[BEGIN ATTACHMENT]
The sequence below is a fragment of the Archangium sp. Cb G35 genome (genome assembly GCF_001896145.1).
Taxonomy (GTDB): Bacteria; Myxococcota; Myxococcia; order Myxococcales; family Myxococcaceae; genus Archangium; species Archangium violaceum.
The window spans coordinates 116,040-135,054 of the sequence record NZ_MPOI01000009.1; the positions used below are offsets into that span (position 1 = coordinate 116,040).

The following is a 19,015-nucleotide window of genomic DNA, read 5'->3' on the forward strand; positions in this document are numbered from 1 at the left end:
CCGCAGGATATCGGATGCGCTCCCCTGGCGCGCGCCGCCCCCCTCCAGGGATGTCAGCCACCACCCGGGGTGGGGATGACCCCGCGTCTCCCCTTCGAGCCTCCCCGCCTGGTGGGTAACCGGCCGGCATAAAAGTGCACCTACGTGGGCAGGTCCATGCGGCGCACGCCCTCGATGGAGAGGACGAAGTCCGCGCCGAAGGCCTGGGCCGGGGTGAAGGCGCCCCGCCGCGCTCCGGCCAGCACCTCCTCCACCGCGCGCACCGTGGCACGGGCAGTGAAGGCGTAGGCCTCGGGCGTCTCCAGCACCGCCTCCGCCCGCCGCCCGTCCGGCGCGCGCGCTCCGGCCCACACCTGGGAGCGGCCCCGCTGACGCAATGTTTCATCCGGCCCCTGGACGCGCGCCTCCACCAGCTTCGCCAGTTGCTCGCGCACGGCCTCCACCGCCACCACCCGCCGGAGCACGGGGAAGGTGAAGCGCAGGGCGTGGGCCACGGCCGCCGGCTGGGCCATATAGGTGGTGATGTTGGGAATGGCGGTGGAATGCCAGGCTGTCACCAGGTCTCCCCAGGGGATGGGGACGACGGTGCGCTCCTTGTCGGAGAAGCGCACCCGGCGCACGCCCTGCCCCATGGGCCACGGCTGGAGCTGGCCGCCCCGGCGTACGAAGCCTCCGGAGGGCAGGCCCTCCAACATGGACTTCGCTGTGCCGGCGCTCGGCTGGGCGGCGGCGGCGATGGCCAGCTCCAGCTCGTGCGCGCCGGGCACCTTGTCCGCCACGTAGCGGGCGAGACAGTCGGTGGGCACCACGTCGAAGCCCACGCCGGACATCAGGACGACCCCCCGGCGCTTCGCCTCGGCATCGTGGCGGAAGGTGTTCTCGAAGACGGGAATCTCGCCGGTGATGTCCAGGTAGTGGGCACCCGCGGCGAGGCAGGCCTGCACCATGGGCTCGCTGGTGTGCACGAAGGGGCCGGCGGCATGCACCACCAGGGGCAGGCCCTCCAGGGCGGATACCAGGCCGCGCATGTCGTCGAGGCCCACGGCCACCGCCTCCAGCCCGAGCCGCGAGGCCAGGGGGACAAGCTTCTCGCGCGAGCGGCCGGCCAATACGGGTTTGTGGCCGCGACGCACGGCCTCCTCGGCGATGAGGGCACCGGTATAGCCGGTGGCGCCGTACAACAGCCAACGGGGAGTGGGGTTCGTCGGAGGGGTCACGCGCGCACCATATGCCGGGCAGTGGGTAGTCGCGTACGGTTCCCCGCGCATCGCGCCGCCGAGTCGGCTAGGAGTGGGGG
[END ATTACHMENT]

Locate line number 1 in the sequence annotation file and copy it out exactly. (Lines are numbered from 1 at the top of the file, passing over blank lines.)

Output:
The sequence below is a fragment of the Archangium sp. Cb G35 genome (genome assembly GCF_001896145.1).